Even John McCain’s handshakes were scrutinized, although not on Fox: http://www.abovetopsecret.com/forum/thread363077/pg1

  10. avatar
    Dr. Conspiracy July 19, 2011 at 8:03 am #

    There have been a number of interesting coincidences this summer, including my reading last night the chapter in Jon Ronson’s book, THEM: Adventures with Extremists, on the Ku Klux Klan trying to improve it’s image by not using the N word. That was after I wrote this article.

  11. avatar
    red-diaper baby 1942 July 19, 2011 at 8:47 am #

    I offer “hardworking Americans” as code for white, middle- and working-class Americans. Hillary Clinton spoke of “hardworking Americans, white Americans” during the primaries in 2008, making the connection explicit. (Somewhat surprisingly, no-one called her on it; this was soon after Obama’s quite accurate comment on people “clinging to their guns and their religion.”)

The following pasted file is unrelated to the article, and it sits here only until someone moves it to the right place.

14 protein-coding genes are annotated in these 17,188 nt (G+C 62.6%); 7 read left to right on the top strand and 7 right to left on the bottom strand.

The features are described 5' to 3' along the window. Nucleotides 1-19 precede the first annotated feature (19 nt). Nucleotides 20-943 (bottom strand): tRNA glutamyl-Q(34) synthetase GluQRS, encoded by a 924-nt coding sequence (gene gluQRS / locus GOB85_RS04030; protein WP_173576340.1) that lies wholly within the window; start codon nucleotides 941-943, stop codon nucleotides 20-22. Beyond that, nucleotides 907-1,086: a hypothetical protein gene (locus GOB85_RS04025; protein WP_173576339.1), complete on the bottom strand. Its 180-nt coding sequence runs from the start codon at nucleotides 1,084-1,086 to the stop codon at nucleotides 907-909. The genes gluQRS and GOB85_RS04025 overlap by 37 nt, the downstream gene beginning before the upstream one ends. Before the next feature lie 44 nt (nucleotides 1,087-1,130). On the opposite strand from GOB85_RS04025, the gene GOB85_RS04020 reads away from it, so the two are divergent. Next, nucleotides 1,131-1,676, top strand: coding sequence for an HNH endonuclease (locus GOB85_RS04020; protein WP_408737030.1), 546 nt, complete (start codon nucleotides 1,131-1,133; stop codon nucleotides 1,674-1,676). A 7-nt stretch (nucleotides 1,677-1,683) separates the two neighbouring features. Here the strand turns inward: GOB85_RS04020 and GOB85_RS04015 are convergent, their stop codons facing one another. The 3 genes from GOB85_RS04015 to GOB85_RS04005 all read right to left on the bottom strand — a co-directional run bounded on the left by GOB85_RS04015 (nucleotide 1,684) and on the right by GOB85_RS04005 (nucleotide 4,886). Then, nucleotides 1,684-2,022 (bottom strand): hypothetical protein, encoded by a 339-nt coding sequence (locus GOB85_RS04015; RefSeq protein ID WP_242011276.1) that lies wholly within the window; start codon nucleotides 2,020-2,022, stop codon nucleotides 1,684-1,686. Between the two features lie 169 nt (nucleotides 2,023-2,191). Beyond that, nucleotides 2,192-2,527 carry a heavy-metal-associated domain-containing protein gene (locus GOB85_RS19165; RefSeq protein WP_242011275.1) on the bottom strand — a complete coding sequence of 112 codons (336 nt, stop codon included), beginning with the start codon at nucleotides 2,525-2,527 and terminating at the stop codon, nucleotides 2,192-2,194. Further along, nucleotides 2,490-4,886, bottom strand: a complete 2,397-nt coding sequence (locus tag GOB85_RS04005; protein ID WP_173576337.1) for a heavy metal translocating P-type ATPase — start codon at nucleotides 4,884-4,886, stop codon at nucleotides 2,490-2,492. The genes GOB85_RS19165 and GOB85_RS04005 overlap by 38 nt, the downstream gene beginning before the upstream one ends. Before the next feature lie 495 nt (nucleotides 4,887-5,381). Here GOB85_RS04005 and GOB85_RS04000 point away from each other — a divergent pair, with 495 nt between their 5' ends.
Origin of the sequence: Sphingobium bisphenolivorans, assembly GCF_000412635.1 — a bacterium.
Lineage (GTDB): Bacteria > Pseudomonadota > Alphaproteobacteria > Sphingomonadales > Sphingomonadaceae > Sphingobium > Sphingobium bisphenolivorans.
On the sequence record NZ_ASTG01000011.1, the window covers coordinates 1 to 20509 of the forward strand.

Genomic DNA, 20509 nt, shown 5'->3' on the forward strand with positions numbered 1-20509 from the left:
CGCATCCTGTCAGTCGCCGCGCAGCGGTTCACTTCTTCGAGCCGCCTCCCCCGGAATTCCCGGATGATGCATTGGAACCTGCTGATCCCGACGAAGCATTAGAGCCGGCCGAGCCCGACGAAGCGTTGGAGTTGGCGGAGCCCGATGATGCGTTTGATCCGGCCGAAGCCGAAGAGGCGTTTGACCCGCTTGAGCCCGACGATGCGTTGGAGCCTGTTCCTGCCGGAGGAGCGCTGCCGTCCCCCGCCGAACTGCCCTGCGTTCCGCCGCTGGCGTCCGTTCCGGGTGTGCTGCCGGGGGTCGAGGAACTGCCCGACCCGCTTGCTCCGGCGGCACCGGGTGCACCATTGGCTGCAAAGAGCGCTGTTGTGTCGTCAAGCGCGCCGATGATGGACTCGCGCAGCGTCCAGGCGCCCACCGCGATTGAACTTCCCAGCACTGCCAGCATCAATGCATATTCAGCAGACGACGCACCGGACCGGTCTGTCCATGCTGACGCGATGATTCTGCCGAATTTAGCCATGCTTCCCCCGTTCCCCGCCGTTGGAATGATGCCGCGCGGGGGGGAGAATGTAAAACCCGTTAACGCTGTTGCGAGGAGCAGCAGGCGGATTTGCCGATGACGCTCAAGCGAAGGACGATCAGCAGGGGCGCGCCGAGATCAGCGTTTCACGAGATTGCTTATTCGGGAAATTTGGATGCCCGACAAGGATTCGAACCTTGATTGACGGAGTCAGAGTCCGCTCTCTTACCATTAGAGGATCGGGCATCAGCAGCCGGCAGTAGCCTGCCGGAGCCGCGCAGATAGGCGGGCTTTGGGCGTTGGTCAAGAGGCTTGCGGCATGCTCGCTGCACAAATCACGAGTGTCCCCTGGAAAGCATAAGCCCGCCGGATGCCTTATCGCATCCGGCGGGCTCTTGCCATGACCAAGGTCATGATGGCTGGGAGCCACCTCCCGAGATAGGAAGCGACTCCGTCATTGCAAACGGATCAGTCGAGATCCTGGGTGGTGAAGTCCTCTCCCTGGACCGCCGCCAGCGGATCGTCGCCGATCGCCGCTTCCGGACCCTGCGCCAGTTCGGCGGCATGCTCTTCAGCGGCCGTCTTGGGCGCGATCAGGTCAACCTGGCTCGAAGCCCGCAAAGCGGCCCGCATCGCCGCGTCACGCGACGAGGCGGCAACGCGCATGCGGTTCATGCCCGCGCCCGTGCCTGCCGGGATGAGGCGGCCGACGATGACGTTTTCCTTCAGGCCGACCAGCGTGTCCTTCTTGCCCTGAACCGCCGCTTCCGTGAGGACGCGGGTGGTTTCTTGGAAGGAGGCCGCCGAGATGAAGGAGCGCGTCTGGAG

It’s of course akin to Palin’s “real Americans” (as opposed to us latte-drinking, arugula-eating, Ivy-league East Coast liberals), except that Palin’s ” real Americans” are probably slightly poorer, less educated, more religious and more rural than Clinton’s.

  12. avatar
    J.Potter July 19, 2011 at 10:04 am #

    Yep, by that time the Clintons had left Arkansas farrrrr behind. I had occasion to look up median household income last night, came across a color-coded map of the US by county … poor Arkansas. Literally! Poor, poor Arkansas.

    (Disclosure: have lived within 100 miles of Arkansas for the past 26 years).

  13. avatar
    James M July 19, 2011 at 2:27 pm #

    J.Potter: